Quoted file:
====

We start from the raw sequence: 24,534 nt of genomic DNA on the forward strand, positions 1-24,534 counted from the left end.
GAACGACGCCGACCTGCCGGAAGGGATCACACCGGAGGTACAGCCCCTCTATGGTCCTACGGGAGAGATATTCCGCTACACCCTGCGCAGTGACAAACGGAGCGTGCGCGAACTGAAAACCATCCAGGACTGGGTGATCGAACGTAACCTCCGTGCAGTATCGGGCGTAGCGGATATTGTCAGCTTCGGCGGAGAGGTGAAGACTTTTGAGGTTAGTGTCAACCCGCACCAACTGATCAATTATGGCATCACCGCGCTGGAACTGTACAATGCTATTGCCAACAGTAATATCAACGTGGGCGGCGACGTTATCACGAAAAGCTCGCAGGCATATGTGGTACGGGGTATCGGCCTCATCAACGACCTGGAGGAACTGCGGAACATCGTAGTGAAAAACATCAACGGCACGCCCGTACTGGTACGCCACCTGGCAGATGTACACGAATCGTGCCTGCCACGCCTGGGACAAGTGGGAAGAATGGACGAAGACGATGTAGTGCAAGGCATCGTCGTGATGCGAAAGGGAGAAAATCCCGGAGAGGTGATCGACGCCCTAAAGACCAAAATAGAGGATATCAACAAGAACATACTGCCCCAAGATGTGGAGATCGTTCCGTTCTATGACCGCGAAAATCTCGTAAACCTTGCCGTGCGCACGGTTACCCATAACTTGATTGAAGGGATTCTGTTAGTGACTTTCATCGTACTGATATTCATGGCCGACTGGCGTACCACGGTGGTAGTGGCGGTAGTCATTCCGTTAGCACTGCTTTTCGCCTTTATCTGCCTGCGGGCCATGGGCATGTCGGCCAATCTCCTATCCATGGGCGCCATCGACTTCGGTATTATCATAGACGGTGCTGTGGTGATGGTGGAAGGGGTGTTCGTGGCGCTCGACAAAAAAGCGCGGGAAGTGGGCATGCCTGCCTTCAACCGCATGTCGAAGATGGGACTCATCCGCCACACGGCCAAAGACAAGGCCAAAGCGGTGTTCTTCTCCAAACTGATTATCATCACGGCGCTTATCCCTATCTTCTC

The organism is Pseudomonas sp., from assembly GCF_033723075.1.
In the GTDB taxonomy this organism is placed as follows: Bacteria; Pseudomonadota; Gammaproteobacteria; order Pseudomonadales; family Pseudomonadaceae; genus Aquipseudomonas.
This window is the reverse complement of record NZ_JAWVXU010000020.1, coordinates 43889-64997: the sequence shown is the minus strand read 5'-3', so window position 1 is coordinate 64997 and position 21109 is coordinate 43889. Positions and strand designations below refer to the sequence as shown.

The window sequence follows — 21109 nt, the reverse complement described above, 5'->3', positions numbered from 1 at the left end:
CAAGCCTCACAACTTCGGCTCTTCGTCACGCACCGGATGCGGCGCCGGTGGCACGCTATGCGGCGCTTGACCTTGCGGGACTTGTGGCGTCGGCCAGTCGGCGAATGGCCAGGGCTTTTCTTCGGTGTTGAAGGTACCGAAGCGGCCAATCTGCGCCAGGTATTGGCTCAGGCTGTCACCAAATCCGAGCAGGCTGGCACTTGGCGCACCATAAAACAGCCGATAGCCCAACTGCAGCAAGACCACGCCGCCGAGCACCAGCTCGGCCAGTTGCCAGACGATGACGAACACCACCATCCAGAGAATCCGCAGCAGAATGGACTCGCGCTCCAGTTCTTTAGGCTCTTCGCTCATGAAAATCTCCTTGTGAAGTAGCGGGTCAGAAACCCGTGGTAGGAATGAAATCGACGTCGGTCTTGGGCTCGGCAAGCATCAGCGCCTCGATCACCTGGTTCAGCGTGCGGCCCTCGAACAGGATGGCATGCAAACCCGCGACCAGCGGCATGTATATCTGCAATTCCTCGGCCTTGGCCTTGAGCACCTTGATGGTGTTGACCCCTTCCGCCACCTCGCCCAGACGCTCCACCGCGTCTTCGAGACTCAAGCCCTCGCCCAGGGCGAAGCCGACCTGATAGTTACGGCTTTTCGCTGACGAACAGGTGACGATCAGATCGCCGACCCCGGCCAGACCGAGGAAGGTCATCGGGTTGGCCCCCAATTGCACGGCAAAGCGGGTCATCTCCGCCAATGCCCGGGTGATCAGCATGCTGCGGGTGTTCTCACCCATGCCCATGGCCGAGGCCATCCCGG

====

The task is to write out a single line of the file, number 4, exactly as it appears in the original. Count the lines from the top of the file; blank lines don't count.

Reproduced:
In the GTDB taxonomy this organism is placed as follows: Bacteria; Pseudomonadota; Gammaproteobacteria; order Pseudomonadales; family Pseudomonadaceae; genus Aquipseudomonas.